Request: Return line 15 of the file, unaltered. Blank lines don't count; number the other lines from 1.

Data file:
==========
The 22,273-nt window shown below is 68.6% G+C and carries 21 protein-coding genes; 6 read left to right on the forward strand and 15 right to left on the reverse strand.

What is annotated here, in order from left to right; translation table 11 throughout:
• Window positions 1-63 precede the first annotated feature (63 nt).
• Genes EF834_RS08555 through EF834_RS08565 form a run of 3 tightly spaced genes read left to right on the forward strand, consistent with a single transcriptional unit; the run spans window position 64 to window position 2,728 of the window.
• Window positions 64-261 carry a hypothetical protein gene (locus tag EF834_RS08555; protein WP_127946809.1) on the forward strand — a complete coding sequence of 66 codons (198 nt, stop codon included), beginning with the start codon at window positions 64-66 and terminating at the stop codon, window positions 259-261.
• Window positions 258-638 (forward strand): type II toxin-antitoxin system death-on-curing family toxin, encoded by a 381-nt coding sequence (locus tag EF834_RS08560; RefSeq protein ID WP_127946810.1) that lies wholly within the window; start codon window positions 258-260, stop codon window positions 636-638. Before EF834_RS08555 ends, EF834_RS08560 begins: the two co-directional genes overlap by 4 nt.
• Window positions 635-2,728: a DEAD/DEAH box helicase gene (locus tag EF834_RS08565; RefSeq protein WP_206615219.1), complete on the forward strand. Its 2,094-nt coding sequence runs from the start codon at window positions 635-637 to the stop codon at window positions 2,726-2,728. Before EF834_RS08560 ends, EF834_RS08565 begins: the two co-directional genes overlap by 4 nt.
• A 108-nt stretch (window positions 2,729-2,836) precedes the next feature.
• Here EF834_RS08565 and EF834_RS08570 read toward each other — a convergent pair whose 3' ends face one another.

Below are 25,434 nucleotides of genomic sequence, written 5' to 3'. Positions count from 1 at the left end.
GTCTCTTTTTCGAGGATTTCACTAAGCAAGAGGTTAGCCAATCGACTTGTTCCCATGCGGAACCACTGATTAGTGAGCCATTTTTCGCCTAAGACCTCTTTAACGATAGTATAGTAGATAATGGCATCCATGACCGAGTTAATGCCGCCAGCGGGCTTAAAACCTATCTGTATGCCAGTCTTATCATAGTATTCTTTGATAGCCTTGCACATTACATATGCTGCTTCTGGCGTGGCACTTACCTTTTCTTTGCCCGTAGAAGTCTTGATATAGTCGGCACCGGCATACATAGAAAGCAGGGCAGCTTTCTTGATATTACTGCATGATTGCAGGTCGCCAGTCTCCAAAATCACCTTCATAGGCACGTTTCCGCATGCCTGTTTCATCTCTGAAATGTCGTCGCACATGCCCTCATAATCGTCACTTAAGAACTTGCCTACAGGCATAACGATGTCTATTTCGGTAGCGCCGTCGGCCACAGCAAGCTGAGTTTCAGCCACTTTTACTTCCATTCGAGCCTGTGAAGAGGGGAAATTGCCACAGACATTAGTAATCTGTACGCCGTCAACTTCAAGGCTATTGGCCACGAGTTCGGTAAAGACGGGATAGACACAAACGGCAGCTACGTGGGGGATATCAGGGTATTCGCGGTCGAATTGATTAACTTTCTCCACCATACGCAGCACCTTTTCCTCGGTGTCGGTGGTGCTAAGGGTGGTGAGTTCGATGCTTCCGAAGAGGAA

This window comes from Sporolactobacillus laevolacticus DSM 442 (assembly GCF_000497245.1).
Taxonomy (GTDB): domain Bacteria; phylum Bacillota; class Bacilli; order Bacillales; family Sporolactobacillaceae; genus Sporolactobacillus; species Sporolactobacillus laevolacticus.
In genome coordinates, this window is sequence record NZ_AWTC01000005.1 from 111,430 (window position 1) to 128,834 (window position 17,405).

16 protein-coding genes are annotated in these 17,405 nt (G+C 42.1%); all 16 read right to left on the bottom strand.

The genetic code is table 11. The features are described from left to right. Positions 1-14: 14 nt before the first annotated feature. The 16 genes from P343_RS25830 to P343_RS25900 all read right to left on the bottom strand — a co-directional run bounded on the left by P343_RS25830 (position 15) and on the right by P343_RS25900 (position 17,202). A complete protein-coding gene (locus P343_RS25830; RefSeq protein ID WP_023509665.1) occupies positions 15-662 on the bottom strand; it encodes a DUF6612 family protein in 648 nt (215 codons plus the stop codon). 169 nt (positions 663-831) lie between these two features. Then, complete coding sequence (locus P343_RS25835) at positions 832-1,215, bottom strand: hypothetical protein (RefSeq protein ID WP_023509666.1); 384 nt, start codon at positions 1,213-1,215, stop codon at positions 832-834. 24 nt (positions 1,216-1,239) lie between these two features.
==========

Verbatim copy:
16 protein-coding genes are annotated in these 17,405 nt (G+C 42.1%); all 16 read right to left on the bottom strand.